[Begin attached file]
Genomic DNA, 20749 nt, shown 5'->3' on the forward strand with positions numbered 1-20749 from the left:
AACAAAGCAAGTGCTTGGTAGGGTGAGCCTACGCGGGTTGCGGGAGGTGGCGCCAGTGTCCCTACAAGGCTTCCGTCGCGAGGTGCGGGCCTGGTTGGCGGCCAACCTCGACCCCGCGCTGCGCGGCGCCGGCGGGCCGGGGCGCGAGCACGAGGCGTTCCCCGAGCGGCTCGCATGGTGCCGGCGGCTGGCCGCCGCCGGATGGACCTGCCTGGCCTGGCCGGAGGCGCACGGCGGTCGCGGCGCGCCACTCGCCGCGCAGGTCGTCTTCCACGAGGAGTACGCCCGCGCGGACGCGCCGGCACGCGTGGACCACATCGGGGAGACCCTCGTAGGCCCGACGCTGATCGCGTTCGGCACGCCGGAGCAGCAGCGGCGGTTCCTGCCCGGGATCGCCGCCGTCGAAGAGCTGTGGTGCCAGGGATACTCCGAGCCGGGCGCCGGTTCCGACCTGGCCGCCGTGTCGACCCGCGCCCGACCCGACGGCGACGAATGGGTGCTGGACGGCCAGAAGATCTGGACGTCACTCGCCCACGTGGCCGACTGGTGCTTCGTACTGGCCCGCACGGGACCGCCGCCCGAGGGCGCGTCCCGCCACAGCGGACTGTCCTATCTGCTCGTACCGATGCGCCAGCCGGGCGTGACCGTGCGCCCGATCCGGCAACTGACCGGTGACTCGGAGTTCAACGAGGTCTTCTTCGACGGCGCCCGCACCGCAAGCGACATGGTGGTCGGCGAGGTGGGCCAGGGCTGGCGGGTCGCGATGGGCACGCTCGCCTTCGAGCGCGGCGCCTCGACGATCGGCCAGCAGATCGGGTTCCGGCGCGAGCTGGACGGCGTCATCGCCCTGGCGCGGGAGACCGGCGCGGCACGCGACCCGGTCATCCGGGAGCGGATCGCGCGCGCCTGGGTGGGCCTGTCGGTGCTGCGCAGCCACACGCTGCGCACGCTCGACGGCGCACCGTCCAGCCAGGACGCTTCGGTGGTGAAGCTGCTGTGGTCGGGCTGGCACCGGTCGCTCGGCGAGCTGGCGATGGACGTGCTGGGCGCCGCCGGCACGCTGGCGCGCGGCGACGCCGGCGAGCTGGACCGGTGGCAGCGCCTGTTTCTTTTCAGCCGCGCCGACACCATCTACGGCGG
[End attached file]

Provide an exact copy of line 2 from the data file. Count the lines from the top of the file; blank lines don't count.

AACAAAGCAAGTGCTTGGTAGGGTGAGCCTACGCGGGTTGCGGGAGGTGGCGCCAGTGTCCCTACAAGGCTTCCGTCGCGAGGTGCGGGCCTGGTTGGCGGCCAACCTCGACCCCGCGCTGCGCGGCGCCGGCGGGCCGGGGCGCGAGCACGAGGCGTTCCCCGAGCGGCTCGCATGGTGCCGGCGGCTGGCCGCCGCCGGATGGACCTGCCTGGCCTGGCCGGAGGCGCACGGCGGTCGCGGCGCGCCACTCGCCGCGCAGGTCGTCTTCCACGAGGAGTACGCCCGCGCGGACGCGCCGGCACGCGTGGACCACATCGGGGAGACCCTCGTAGGCCCGACGCTGATCGCGTTCGGCACGCCGGAGCAGCAGCGGCGGTTCCTGCCCGGGATCGCCGCCGTCGAAGAGCTGTGGTGCCAGGGATACTCCGAGCCGGGCGCCGGTTCCGACCTGGCCGCCGTGTCGACCCGCGCCCGACCCGACGGCGACGAATGGGTGCTGGACGGCCAGAAGATCTGGACGTCACTCGCCCACGTGGCCGACTGGTGCTTCGTACTGGCCCGCACGGGACCGCCGCCCGAGGGCGCGTCCCGCCACAGCGGACTGTCCTATCTGCTCGTACCGATGCGCCAGCCGGGCGTGACCGTGCGCCCGATCCGGCAACTGACCGGTGACTCGGAGTTCAACGAGGTCTTCTTCGACGGCGCCCGCACCGCAAGCGACATGGTGGTCGGCGAGGTGGGCCAGGGCTGGCGGGTCGCGATGGGCACGCTCGCCTTCGAGCGCGGCGCCTCGACGATCGGCCAGCAGATCGGGTTCCGGCGCGAGCTGGACGGCGTCATCGCCCTGGCGCGGGAGACCGGCGCGGCACGCGACCCGGTCATCCGGGAGCGGATCGCGCGCGCCTGGGTGGGCCTGTCGGTGCTGCGCAGCCACACGCTGCGCACGCTCGACGGCGCACCGTCCAGCCAGGACGCTTCGGTGGTGAAGCTGCTGTGGTCGGGCTGGCACCGGTCGCTCGGCGAGCTGGCGATGGACGTGCTGGGCGCCGCCGGCACGCTGGCGCGCGGCGACGCCGGCGAGCTGGACCGGTGGCAGCGCCTGTTTCTTTTCAGCCGCGCCGACACCATCTACGGCGG